Information on the conditions for LGBTI minorities in specific countries from global human rights organizations and other sources.
The Other Tanzanians. Landscape Analysis of the human rights of Sex Workers and LGBTI communities in Tanzania 2015-2016.
2016, 54 pages
This report by the East African Sexual Health and Rights Initiative maps the political, social, legal and organisational landscape of sex workers and LGBT people in Tanzania. It further describes the lived realities of these people.
A study of the LGBTI community's search for equality and non-discrimination in Kenya (2011).
In this report, The Kenya Human Rights Commission finds that human rights violations against LGBTI persons in Kenya are systematic, highly prevalent and generally not redressed by the state when called to. LGBTI persons are routinely abused, subjected to hate speech and incitement to violence, they suffer physical violence in terms from mobs and are occasionally raped by police, vigilantes and organized criminals.
The study also finds that LGBTI persons are often harassed by state officials, who enforce heteronormativity against presumed homosexual expressions, extort for bribes or ask for sexual favours and charge those who do not comply with their demands with trumped up charges. There is a deliberate failure by the state to protect LGBTI persons from discrimination both in policy and legislation.
The Kenya Human Rights Commission recommends that Civil Society Organisations, especially those organizing around human rights, should:
1. Mainstream LGBTI work in their human rights advocacy work.
2. File and support strategic and public interest litigation on violations seeking orders for declaration of rights in the Bill of Rights to protect LGBTI persons from continued discrimination.
3. Constitute programs that sensitize judicial officers, the police, ministries, civil servants, professional and commercial organizations and other relevant actors on the human rights issues concerning LGBTI persons.
Human Rights Watch Report (2009).
Until 2007 transgender women in Kuwait were able to circulate freely, secure employment, access public health care, and live with minimal interference from police.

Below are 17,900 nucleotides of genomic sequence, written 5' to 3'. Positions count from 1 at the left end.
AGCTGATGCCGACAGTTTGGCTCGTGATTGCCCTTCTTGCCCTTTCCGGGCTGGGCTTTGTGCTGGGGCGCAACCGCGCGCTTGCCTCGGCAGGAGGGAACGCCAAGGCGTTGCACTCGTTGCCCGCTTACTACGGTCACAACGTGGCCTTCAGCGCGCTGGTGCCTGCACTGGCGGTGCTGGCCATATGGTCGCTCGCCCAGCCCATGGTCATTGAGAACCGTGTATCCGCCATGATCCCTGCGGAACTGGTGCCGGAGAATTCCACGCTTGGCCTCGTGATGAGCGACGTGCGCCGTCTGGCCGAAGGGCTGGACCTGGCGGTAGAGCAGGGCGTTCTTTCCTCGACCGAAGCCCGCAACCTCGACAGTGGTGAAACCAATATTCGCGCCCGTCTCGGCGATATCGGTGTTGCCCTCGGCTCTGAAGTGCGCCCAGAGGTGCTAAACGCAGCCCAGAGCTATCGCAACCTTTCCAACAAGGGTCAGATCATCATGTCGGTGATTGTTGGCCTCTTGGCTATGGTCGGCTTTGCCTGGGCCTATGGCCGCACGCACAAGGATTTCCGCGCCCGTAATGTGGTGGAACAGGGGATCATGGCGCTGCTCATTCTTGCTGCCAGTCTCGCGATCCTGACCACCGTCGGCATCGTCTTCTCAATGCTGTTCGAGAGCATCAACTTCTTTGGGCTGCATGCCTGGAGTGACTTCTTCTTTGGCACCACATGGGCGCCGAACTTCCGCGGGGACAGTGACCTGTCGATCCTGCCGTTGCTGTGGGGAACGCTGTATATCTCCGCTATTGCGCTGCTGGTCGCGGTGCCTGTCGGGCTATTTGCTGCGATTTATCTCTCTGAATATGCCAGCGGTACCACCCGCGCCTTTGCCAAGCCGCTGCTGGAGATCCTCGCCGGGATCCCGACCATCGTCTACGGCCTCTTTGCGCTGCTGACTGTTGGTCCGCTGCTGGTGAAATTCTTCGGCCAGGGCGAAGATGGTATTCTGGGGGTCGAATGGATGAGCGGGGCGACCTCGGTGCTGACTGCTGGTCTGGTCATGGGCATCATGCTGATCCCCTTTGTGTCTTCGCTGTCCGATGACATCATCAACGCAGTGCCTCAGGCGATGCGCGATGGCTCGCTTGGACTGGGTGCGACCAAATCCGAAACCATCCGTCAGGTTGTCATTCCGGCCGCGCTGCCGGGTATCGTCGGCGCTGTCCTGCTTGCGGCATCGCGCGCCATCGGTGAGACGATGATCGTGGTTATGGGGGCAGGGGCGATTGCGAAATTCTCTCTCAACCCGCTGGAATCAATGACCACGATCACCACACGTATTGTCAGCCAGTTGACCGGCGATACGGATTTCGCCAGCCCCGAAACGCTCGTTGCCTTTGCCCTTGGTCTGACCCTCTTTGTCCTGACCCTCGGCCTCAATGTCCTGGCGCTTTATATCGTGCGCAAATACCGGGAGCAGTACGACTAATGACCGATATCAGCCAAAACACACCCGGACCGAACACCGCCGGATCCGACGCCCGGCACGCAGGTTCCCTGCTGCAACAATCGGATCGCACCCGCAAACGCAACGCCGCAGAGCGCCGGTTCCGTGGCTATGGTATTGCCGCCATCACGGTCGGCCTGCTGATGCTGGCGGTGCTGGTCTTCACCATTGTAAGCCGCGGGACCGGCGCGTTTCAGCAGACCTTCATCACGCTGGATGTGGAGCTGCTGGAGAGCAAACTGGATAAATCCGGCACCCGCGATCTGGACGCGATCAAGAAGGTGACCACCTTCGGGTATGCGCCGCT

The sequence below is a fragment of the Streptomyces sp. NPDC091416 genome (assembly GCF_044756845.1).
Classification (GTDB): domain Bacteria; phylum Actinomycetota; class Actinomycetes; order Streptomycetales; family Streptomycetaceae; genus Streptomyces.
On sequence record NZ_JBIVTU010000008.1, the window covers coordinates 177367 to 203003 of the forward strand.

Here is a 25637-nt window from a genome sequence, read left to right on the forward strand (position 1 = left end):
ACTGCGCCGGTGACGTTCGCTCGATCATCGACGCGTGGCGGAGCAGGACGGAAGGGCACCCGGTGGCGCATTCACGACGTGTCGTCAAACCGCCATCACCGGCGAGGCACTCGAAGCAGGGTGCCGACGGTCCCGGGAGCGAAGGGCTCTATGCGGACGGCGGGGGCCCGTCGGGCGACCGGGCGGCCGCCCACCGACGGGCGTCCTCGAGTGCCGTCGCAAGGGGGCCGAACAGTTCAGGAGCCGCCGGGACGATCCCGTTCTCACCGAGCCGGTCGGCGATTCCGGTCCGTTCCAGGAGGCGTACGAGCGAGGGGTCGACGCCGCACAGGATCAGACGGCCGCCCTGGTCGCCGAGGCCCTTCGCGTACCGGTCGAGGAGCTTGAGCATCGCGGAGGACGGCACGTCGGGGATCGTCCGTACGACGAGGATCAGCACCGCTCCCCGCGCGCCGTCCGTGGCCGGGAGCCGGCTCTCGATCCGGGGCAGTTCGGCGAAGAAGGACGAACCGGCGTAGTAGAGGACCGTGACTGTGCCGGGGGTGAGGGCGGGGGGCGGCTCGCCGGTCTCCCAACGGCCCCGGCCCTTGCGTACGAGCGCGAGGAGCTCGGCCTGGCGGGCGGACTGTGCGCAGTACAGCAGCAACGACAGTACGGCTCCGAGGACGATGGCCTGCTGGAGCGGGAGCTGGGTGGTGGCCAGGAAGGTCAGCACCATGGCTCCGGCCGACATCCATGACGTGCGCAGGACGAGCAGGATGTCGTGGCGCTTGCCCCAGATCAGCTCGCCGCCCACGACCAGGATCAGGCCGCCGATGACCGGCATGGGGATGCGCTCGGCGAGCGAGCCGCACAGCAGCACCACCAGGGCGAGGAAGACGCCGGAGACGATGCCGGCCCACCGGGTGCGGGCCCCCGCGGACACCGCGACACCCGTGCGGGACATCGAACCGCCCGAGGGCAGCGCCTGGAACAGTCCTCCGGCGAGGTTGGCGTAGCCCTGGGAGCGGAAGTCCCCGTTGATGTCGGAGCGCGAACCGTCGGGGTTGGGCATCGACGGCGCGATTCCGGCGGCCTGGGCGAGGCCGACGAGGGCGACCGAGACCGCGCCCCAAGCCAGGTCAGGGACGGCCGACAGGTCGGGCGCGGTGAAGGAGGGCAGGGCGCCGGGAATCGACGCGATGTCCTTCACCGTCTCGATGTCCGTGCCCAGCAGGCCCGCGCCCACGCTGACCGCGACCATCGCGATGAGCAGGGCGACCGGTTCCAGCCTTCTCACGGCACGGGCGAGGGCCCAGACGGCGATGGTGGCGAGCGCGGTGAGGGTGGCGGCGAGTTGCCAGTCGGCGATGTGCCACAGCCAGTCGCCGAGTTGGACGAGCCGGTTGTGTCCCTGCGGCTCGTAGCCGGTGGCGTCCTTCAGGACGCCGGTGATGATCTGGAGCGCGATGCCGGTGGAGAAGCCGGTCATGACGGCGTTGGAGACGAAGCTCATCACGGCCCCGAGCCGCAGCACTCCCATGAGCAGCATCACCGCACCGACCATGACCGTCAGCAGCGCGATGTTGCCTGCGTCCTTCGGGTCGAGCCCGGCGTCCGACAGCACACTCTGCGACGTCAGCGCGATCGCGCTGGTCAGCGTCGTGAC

That changed when Kuwait’s National Assembly voted to amend the country’s penal code: A previously generic public decency law now stipulated that anyone “imitating the opposite sex in any way” would face one year in prison, a large fine, or both. The amendment did not criminalize any specific behavior or act, but rather physical appearance, the acceptable parameters of which were to be arbitrarily defined by individual police. These provisions have created a sea-change in the lives of Kuwaiti transgender women. Many have since become victims of abuse by police, who often take advantage of the law to harass, sexually assault, and arbitrarily arrest them.
Human Rights Watch urge Kuwait to take immediate steps to investigate allegations of torture, prosecute those responsible, and implement working mechanisms to curb future abuses. In order to comply with its obligations under international law, Kuwait should impose an immediate moratorium on arrests under the amended article 198 and repeal the amendment, which in and of itself is vague and overbroad, failing to define the elements of the crime with any specificity, and as a result has been applied in an arbitrary manner.
Human Rights Watch report (2009).
Accoring to Human Rights Watch, the situation for LGBT people in Iraq is very worrying. The report describes how sexual minorities have been further marginalized during the war, especially by the Mahdi army who have killed and tortured LGBT persons. Through interviews with marginalized sexual minoritites HRW documents the problems and stress that the political leaders of Iraq must react to those.
HRW points to the Arab Charter on Human Rights, adopted in 1994 by the Council of the League of Arab States, of which Iraq is a member, which states in article 5 that “Every individual has the right to life, liberty and security of person. These rights shall be protected by law.”
Therefore the Iraqi authorities are obliged not to ignore known threats to the life of people within their jurisdiction, and to take reasonable and appropriate measures to protect LGBT persons. HRW ends the report by listing recommendations to the political leaders and the military.
Treat us like human beings: Discrimination against Sex Workers, Sexual and Gender Minorities, and People Who Use Drugs in Tanzania
June 2013, 110 pages
This report from Human Rights Watch results from research conducted between May 2012 and April 2013 by Human
Rights Watch and Wake Up and Step Forward Network (WASO), a Dar es Salaam-based
network of groups that represent men who have sex with men. It documents human rights
violations experienced by sex workers, people who use drugs, and lesbian, gay, bisexual,
transgender, and intersex people (LGBTI), including MSM. It also exposes the very
troubling situation of sexual exploitation of children in sex work. The report highlights two
main categories of human rights violations: those for which law enforcement officials bear
primary responsibility, and those within the health sector.